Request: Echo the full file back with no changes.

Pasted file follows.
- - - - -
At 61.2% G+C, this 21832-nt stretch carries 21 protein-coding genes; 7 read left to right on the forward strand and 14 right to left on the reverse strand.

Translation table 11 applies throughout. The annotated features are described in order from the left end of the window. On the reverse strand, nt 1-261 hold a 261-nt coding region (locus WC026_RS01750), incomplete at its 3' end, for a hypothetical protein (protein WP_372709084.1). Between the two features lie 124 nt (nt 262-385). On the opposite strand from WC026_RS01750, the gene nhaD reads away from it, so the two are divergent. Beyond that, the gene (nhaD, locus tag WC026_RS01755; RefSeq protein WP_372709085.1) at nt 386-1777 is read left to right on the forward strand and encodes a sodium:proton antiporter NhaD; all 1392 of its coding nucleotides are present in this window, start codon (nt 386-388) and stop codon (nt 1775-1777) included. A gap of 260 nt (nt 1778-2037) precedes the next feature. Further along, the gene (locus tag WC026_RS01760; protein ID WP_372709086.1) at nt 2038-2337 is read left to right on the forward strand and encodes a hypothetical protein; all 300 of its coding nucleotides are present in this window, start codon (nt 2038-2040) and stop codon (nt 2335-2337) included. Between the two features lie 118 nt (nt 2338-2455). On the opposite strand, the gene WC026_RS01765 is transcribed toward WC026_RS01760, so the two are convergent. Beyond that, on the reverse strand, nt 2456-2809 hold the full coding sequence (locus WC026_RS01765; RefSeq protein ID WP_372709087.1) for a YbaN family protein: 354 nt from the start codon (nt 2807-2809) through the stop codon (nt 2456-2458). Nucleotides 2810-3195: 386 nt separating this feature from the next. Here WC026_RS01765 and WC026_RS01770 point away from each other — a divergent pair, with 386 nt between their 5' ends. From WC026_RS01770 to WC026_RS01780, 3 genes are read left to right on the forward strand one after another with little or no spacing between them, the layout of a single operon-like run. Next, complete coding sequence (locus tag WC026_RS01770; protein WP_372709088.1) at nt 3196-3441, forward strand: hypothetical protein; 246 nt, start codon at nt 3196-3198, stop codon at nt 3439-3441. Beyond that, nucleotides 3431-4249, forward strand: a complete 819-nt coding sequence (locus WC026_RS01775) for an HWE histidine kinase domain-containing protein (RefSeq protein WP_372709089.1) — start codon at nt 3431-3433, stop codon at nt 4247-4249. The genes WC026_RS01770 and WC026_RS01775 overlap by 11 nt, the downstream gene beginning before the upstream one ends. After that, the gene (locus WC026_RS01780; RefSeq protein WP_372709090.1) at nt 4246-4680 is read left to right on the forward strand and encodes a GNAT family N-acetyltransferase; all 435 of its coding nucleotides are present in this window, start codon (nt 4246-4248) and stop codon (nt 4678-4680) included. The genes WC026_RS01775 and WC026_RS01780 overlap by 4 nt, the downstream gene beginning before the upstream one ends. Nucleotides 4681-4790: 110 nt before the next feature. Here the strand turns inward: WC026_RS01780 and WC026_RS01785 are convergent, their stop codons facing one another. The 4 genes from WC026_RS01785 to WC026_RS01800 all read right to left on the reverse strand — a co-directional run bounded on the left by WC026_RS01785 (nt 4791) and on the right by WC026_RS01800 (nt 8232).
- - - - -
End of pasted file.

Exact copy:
At 61.2% G+C, this 21832-nt stretch carries 21 protein-coding genes; 7 read left to right on the forward strand and 14 right to left on the reverse strand.

Translation table 11 applies throughout. The annotated features are described in order from the left end of the window. On the reverse strand, nt 1-261 hold a 261-nt coding region (locus WC026_RS01750), incomplete at its 3' end, for a hypothetical protein (protein WP_372709084.1). Between the two features lie 124 nt (nt 262-385). On the opposite strand from WC026_RS01750, the gene nhaD reads away from it, so the two are divergent. Beyond that, the gene (nhaD, locus tag WC026_RS01755; RefSeq protein WP_372709085.1) at nt 386-1777 is read left to right on the forward strand and encodes a sodium:proton antiporter NhaD; all 1392 of its coding nucleotides are present in this window, start codon (nt 386-388) and stop codon (nt 1775-1777) included. A gap of 260 nt (nt 1778-2037) precedes the next feature. Further along, the gene (locus tag WC026_RS01760; protein ID WP_372709086.1) at nt 2038-2337 is read left to right on the forward strand and encodes a hypothetical protein; all 300 of its coding nucleotides are present in this window, start codon (nt 2038-2040) and stop codon (nt 2335-2337) included. Between the two features lie 118 nt (nt 2338-2455). On the opposite strand, the gene WC026_RS01765 is transcribed toward WC026_RS01760, so the two are convergent. Beyond that, on the reverse strand, nt 2456-2809 hold the full coding sequence (locus WC026_RS01765; RefSeq protein ID WP_372709087.1) for a YbaN family protein: 354 nt from the start codon (nt 2807-2809) through the stop codon (nt 2456-2458). Nucleotides 2810-3195: 386 nt separating this feature from the next. Here WC026_RS01765 and WC026_RS01770 point away from each other — a divergent pair, with 386 nt between their 5' ends. From WC026_RS01770 to WC026_RS01780, 3 genes are read left to right on the forward strand one after another with little or no spacing between them, the layout of a single operon-like run. Next, complete coding sequence (locus tag WC026_RS01770; protein WP_372709088.1) at nt 3196-3441, forward strand: hypothetical protein; 246 nt, start codon at nt 3196-3198, stop codon at nt 3439-3441. Beyond that, nucleotides 3431-4249, forward strand: a complete 819-nt coding sequence (locus WC026_RS01775) for an HWE histidine kinase domain-containing protein (RefSeq protein WP_372709089.1) — start codon at nt 3431-3433, stop codon at nt 4247-4249. The genes WC026_RS01770 and WC026_RS01775 overlap by 11 nt, the downstream gene beginning before the upstream one ends. After that, the gene (locus WC026_RS01780; RefSeq protein WP_372709090.1) at nt 4246-4680 is read left to right on the forward strand and encodes a GNAT family N-acetyltransferase; all 435 of its coding nucleotides are present in this window, start codon (nt 4246-4248) and stop codon (nt 4678-4680) included. The genes WC026_RS01775 and WC026_RS01780 overlap by 4 nt, the downstream gene beginning before the upstream one ends. Nucleotides 4681-4790: 110 nt before the next feature. Here the strand turns inward: WC026_RS01780 and WC026_RS01785 are convergent, their stop codons facing one another. The 4 genes from WC026_RS01785 to WC026_RS01800 all read right to left on the reverse strand — a co-directional run bounded on the left by WC026_RS01785 (nt 4791) and on the right by WC026_RS01800 (nt 8232).